Determination of Essential Oil Bioactive Components and Rosmarinic Acid of Salvia officinalis Cultivated under Different Intra-row Spacing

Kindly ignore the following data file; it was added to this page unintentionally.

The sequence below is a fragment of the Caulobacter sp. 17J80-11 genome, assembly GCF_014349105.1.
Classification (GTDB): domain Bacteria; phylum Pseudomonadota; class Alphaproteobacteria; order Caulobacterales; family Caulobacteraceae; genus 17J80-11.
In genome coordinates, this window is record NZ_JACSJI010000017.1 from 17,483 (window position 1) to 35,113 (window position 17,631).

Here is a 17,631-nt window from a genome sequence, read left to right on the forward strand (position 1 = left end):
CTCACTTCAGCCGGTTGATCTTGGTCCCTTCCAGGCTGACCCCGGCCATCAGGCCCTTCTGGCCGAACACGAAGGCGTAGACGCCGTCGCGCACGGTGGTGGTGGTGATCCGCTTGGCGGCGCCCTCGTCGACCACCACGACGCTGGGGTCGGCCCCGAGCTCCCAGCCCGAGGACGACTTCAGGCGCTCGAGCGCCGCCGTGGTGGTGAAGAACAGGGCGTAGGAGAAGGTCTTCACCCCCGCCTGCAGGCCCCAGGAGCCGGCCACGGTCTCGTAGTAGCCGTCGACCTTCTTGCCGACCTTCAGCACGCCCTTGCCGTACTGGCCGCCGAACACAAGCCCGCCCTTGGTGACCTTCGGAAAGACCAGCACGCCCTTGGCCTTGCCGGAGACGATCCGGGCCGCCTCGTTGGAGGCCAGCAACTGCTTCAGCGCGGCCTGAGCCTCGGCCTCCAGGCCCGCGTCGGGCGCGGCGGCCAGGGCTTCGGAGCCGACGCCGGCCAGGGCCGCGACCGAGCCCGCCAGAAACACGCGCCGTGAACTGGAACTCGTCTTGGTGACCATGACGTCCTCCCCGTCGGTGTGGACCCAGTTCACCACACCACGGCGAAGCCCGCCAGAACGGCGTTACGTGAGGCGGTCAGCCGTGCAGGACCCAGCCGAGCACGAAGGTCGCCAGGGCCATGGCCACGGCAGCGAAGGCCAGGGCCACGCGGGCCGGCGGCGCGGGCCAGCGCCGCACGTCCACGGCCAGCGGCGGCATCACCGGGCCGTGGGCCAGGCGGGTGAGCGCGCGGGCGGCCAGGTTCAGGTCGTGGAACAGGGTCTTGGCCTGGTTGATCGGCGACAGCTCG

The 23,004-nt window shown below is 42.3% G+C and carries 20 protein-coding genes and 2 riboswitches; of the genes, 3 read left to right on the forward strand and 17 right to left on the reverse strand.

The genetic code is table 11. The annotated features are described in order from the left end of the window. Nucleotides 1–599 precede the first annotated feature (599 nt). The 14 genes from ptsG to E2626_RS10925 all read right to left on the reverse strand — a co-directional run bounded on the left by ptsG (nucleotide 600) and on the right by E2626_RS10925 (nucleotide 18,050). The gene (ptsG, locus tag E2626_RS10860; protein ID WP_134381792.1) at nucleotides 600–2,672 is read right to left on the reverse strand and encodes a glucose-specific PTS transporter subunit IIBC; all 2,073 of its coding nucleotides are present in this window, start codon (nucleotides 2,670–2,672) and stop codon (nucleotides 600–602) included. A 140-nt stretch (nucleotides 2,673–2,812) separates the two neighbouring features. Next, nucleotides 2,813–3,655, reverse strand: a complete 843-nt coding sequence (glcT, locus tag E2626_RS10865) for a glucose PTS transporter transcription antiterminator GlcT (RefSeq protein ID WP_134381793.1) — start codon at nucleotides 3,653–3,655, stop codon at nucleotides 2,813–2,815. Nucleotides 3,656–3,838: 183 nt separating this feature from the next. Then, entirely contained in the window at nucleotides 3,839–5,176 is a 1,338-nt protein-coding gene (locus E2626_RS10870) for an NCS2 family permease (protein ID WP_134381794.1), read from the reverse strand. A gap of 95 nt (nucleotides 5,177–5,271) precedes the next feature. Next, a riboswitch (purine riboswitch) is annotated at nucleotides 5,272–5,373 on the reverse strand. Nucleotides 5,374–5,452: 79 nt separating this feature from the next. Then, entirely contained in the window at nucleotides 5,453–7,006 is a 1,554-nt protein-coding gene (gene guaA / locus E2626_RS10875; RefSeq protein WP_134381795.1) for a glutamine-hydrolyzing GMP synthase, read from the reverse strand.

Salvia officinalis, known also as sage, is a medicinal plant belonging to the Lamiaceae family that spreads all over the word in several countries. The demand for the raw material and extracts of this plant is increasing due to its numerous applications in pharmacy, food and herbal tea production. The present study investigated for the first time the effect of 15, 30 and 45 cm intra-row spacing (plant density) on the main constituents of sage essential oils and rosmarinic acid content. The highest content of essential oils (2.7%) and rosmarinic acid (2.0%) were obtained in plants grown using 15 cm planting space. Likewise, close spacing resulted also in a substantial content of 1,8-cineole (47-50%, GC/FID; 55-60%, GC/MS). This work indicated that 1,8-cineole chemotype was a dominant character of cultivated S. officinalis in south of Jordan. In general, the percent of Î±-thujone in essential oil was not affected by intra-row spacing. However, the percent of β-thujone decreased from (2-3%, GC/MS) in plants grown using 15 cm intra-row spacing to (1-2%, GC/MS) in plants grown using 30 and 45 cm intra-row spacing. The highest content of Î±-and β-pinene was recorded in plants grown using 45 cm planting space (8-10%, GC/FID; 5-6% GC/MS). Based on GC/MS, camphor compound was enriched (9-10%) in sage plants grown under 15 cm spacing and greater than in plants grown under 30 (6-7%) or 45 cm (5-6%) spacing. The results make the potential use of sage extracts in the treatment of some human disorders or illness an area of further research.
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